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Richard Graham v. Michael J. Astrue


January 3, 2012


The opinion of the court was delivered by: Jean P. Rosenbluth U.S. Magistrate Judge



Plaintiff seeks review of the Commissioner's final decision denying his application for Supplemental Security Income ("SSI"). The parties filed a Joint Stipulation on December 14, 2011. The Court has taken the Joint Stipulation under submission without oral argument. For the reasons stated below, the Commissioner's decision is affirmed and this action is dismissed.


Plaintiff was born on July 2, 1964. (Administrative Record ("AR") 86.) He graduated high school and worked sporadically at various jobs. (AR 98.)

On April 16, 2007, Plaintiff filed an application for SSI, alleging that he had been unable to work since the start of the year because of "diabetes, heart condition, seizures, arthritis, schizophrenia." (AR 97.) After Plaintiff's application was denied, he requested a hearing before an Administrative Law Judge ("ALJ"). (AR 58.) It was held on November 3, 2008, at which time Plaintiff appeared with counsel and testified on his own behalf. (AR 25-48.) The ALJ determined that Plaintiff was not disabled because he did not have a "severe impairment or combination of impairments," physical or mental. (AR 19.) On January 5, 2011, the Appeals Council denied Plaintiff's request for review. (AR 1--5.) This action followed.


Pursuant to 42 U.S.C. § 405(g), a district court may review the Commissioner's decision to deny benefits. The Commissioner's or ALJ's findings and decision should be upheld if they are free from legal error and are supported by substantial evidence based on the record as a whole. § 405(g); Richardson v. Perales, 402 U.S. 389, 401, 91 S. Ct. 1420, 1427, 28 L. Ed. 2d 842 (1971); Parra v. Astrue, 481 F.3d 742, 746 (9th Cir. 2007). Substantial evidence means such evidence as a reasonable person might accept as adequate to support a conclusion. Richardson, 402 U.S. at 401; Lingenfelter v. Astrue, 504 F.3d 1028, 1035 (9th Cir. 2007). It is more than a scintilla but less than a preponderance. Lingenfelter, 504 F.3d at 1035 (citing Robbins v. Soc. Sec. Admin., 466 F.3d 880, 882 (9th Cir. 2006)). To determine whether substantial evidence supports a finding, the reviewing court "must review the administrative record as a whole, weighing both the evidence that supports and the evidence that detracts from the Commissioner's conclusion." Reddick v. Chater, 157 F.3d 715, 720 (9th Cir. 1998). "If the evidence can reasonably support either affirming or reversing," the reviewing court "may not substitute its judgment" for that of the Commissioner. Id. at 720-21.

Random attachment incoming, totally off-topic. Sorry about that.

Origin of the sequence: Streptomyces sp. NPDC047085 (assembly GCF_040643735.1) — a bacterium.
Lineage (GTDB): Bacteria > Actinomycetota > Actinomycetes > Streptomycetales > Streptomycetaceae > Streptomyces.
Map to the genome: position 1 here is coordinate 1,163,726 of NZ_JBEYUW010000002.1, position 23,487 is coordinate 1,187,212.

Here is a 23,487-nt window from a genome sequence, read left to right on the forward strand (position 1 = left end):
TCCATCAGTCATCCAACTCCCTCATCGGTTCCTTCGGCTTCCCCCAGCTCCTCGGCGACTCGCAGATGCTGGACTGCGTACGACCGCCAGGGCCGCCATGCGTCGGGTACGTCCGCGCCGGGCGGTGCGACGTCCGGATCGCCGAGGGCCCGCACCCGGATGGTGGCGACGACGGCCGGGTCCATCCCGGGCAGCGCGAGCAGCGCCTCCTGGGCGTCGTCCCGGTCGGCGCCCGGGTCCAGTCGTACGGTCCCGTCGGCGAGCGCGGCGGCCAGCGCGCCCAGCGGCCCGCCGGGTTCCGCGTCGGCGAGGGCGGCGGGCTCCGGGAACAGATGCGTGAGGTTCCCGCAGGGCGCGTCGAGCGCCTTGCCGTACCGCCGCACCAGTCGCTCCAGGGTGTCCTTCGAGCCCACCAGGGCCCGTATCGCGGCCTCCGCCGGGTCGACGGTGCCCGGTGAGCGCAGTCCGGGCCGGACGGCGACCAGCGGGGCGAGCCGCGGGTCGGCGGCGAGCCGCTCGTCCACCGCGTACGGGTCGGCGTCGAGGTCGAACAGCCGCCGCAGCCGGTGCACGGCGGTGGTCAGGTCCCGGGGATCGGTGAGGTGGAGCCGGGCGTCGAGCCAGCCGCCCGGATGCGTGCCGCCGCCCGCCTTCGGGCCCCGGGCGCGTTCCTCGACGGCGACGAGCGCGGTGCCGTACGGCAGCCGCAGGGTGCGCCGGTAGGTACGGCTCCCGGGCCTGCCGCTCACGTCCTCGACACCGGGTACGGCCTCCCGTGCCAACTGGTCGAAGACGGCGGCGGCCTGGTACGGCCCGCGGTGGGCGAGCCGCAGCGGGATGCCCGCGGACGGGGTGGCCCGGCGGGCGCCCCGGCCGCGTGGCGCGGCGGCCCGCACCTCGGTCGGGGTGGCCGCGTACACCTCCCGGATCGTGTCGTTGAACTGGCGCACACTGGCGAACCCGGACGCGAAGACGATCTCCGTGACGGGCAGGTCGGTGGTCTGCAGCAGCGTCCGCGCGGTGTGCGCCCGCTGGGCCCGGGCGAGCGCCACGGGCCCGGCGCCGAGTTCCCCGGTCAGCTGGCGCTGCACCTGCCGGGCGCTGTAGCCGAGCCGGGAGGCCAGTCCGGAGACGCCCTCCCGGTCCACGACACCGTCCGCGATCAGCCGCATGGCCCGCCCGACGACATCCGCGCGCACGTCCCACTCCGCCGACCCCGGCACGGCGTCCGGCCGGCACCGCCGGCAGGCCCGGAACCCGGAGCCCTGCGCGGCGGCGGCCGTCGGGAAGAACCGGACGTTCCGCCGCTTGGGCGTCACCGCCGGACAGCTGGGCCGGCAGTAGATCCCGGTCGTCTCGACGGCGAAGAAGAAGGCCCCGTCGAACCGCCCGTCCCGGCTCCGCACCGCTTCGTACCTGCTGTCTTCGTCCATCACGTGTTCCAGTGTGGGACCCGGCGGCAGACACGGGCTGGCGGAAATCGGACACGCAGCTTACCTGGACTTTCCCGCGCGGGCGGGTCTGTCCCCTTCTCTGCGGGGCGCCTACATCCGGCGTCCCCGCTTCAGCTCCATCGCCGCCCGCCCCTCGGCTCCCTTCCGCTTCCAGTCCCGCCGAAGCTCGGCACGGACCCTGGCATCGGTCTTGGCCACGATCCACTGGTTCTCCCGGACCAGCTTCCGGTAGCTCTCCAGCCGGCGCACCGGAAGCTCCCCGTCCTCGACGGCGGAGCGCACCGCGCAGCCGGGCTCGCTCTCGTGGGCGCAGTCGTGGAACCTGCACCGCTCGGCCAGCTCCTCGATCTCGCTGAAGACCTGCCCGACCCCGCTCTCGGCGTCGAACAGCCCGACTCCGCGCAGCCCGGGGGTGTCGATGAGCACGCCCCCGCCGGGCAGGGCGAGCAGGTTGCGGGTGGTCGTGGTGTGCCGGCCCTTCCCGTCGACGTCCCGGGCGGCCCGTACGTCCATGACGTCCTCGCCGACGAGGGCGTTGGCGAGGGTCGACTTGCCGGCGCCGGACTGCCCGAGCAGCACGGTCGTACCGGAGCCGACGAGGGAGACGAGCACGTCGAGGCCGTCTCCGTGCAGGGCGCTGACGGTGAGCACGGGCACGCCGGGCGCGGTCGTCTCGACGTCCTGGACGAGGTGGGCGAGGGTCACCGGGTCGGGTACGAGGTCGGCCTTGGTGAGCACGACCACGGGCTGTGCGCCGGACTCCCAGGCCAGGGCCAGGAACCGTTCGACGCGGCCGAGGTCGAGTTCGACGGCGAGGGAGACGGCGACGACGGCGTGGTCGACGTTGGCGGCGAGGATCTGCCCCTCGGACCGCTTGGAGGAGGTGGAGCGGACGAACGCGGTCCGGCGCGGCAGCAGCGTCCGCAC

People are "disabled" for purposes of receiving Social Security benefits if they are unable to engage in any substantial gainful activity owing to a severe physical or mental impairment that is expected to result in death or which has lasted, or is expected to last, for a continuous period of at least 12 months. 42 U.S.C. § 423(d)(1)(A); Drouin v. Sullivan, 966 F.2d 1255, 1257 (9th Cir. 1992).